To determine whether they were receiving the type of pre-mediation service they desired from mediators, the respondents were asked on a scale of 1-10 whether it would be helpful for a mediator to have a confidential discussion with them and their clients about obstacles to settlement and information needed before a decision before the mediation session.  The average answer was 8.5.  The respondents were then asked how often mediators contacted them before the mediation session began to have a substantive, confidential discussion about the dispute.  The average response was 5.1.  Clearly, there is a significant gap between the demand for early engagement by mediators and the mediation services that are being supplied.

            Early engagement of a mediator and using techniques to resolve disputes as quickly as possible corresponds to a process known as “Guiding Mediation” which seeks to quickly resolve disputes and reduce the time-related expense of the adversarial process, preserve opportunities for maintaining valuable business relationships, and allow for innovative business ideas to facilitate settlement.[iv]  Getting the mediator involved early to help the parties design a successful settlement process are common themes of Guiding Mediation. The dynamics of each dispute are different, but a Guiding Mediator frequently seeks to have confidential discussions with each party and its counsel well before the mediation session in order to become familiar with the parties and their decision making processes, identify obstacles to resolution, and determine what discrete and specific information may need to be exchanged before a settlement decision can be made. A Guiding Mediator also seeks to ensure that all parties’ real decision makers are involved and prepared to negotiate by the time the mediation session is scheduled. If insurance coverage issues may be involved, the Guiding Mediator seeks to make sure the carriers are sufficiently informed about the dispute and engaged so they do not appear at the mediation claiming to need more time before they can determine their contribution, if any.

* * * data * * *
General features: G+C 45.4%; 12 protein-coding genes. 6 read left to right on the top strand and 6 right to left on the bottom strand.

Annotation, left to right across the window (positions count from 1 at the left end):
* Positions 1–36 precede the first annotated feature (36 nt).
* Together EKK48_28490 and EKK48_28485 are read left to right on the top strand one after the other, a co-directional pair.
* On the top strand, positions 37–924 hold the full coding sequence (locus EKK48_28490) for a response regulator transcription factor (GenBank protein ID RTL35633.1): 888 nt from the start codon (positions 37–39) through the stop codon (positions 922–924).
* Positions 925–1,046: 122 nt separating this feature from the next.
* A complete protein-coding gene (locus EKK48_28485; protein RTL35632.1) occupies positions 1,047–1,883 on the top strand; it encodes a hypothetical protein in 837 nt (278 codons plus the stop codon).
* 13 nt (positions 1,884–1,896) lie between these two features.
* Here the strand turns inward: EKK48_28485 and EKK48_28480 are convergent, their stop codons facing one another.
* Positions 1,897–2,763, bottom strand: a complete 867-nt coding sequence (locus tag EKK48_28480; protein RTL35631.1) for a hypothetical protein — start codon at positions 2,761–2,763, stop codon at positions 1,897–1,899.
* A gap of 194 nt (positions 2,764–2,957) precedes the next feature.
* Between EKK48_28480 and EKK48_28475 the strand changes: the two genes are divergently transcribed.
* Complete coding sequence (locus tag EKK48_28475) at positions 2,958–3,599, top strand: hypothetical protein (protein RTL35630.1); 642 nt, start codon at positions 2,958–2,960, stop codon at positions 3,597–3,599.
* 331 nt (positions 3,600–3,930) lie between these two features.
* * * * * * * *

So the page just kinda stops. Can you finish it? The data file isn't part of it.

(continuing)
The Effectiveness of Evaluative Mediation 

            In addressing the type of mediator they prefer, 81 of the respondents in more narrative answers emphasized a strong preference for an evaluative mediator.[v]  When asked what techniques used by mediators that they have found effective, respondents provided these illustrative responses:

  • “Candid evaluative private feedback with the client in the room. Smart, experience-based understanding of the difficult issues and the risks the pose.”
  • “Speaking directly to parties (with counsel present) about strengths and especially weaknesses in their factual legal positions. Not doing is as just an exercise in “beating both sides up”, but truly as an impartial and experienced neutral who can provide an actual evaluation of the parties’ respective positions in an effort to facilitate a resolution.”
  • “My clients and I always appreciate hearing an objective, fact-based assessment of some of the key disputes in the case. Not standard mediator fare where both sides are told they will probably lose, but a truly independent perspective where the mediator frankly acknowledges some of our strong points, while also explaining where they think some of our weaknesses lie. That assessment carries a lot of weight with senior executives….”
  • “Speaking directly to clients about risks,… finding a way to develop trust of the parties,… and understand[ing] when to be facilitative and when to be evaluative depending on the circumstances.”
  • “Confidential delivery of frank – but informed and credible – assessments of strengths & weaknesses of both sides’ cases and a strategic plan for moving both sides to resolution.”